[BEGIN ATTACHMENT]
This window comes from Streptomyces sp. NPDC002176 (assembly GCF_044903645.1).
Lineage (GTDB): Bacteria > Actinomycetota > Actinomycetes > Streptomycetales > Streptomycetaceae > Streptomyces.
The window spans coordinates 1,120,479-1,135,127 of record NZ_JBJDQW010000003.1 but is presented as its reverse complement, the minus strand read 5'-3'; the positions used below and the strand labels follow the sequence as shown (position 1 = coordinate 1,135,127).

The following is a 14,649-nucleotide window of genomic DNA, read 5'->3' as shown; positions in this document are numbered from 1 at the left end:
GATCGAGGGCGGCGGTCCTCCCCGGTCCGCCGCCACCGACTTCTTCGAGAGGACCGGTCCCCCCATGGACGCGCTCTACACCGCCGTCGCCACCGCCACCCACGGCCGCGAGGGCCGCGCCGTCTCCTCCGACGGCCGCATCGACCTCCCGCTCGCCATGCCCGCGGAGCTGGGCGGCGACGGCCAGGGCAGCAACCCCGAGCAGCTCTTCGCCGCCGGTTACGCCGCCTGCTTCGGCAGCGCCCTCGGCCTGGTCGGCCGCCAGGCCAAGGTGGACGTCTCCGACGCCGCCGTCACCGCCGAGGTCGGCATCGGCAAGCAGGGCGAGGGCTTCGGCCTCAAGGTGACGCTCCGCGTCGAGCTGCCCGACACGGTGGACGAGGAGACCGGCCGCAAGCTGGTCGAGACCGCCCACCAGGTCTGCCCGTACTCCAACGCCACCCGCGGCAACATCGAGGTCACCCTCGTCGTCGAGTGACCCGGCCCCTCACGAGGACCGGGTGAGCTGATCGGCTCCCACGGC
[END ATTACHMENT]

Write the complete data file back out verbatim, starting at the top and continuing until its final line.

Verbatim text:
This window comes from Streptomyces sp. NPDC002176 (assembly GCF_044903645.1).
Lineage (GTDB): Bacteria > Actinomycetota > Actinomycetes > Streptomycetales > Streptomycetaceae > Streptomyces.
The window spans coordinates 1,120,479-1,135,127 of record NZ_JBJDQW010000003.1 but is presented as its reverse complement, the minus strand read 5'-3'; the positions used below and the strand labels follow the sequence as shown (position 1 = coordinate 1,135,127).

The following is a 14,649-nucleotide window of genomic DNA, read 5'->3' as shown; positions in this document are numbered from 1 at the left end:
GATCGAGGGCGGCGGTCCTCCCCGGTCCGCCGCCACCGACTTCTTCGAGAGGACCGGTCCCCCCATGGACGCGCTCTACACCGCCGTCGCCACCGCCACCCACGGCCGCGAGGGCCGCGCCGTCTCCTCCGACGGCCGCATCGACCTCCCGCTCGCCATGCCCGCGGAGCTGGGCGGCGACGGCCAGGGCAGCAACCCCGAGCAGCTCTTCGCCGCCGGTTACGCCGCCTGCTTCGGCAGCGCCCTCGGCCTGGTCGGCCGCCAGGCCAAGGTGGACGTCTCCGACGCCGCCGTCACCGCCGAGGTCGGCATCGGCAAGCAGGGCGAGGGCTTCGGCCTCAAGGTGACGCTCCGCGTCGAGCTGCCCGACACGGTGGACGAGGAGACCGGCCGCAAGCTGGTCGAGACCGCCCACCAGGTCTGCCCGTACTCCAACGCCACCCGCGGCAACATCGAGGTCACCCTCGTCGTCGAGTGACCCGGCCCCTCACGAGGACCGGGTGAGCTGATCGGCTCCCACGGC